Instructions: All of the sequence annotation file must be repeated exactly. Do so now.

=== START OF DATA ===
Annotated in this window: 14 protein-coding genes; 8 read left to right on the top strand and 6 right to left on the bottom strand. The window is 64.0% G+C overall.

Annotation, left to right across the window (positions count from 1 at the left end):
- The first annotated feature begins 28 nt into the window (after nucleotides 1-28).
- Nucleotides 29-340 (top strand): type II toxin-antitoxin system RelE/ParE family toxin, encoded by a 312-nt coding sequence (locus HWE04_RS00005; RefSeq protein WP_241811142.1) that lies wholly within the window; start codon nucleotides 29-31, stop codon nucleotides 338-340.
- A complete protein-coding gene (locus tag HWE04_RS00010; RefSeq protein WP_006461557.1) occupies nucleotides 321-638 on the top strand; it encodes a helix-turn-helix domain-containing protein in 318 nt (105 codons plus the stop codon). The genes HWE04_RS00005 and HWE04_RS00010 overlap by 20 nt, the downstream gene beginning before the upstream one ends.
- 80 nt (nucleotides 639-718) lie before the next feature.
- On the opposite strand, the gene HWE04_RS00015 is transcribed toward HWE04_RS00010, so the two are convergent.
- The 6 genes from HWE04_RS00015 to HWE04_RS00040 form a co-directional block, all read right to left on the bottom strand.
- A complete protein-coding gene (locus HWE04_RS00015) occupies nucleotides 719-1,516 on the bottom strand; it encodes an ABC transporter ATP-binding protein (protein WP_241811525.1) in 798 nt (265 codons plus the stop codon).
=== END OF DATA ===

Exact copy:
Annotated in this window: 14 protein-coding genes; 8 read left to right on the top strand and 6 right to left on the bottom strand. The window is 64.0% G+C overall.

Annotation, left to right across the window (positions count from 1 at the left end):
- The first annotated feature begins 28 nt into the window (after nucleotides 1-28).
- Nucleotides 29-340 (top strand): type II toxin-antitoxin system RelE/ParE family toxin, encoded by a 312-nt coding sequence (locus HWE04_RS00005; RefSeq protein WP_241811142.1) that lies wholly within the window; start codon nucleotides 29-31, stop codon nucleotides 338-340.
- A complete protein-coding gene (locus tag HWE04_RS00010; RefSeq protein WP_006461557.1) occupies nucleotides 321-638 on the top strand; it encodes a helix-turn-helix domain-containing protein in 318 nt (105 codons plus the stop codon). The genes HWE04_RS00005 and HWE04_RS00010 overlap by 20 nt, the downstream gene beginning before the upstream one ends.
- 80 nt (nucleotides 639-718) lie before the next feature.
- On the opposite strand, the gene HWE04_RS00015 is transcribed toward HWE04_RS00010, so the two are convergent.
- The 6 genes from HWE04_RS00015 to HWE04_RS00040 form a co-directional block, all read right to left on the bottom strand.
- A complete protein-coding gene (locus HWE04_RS00015) occupies nucleotides 719-1,516 on the bottom strand; it encodes an ABC transporter ATP-binding protein (protein WP_241811525.1) in 798 nt (265 codons plus the stop codon).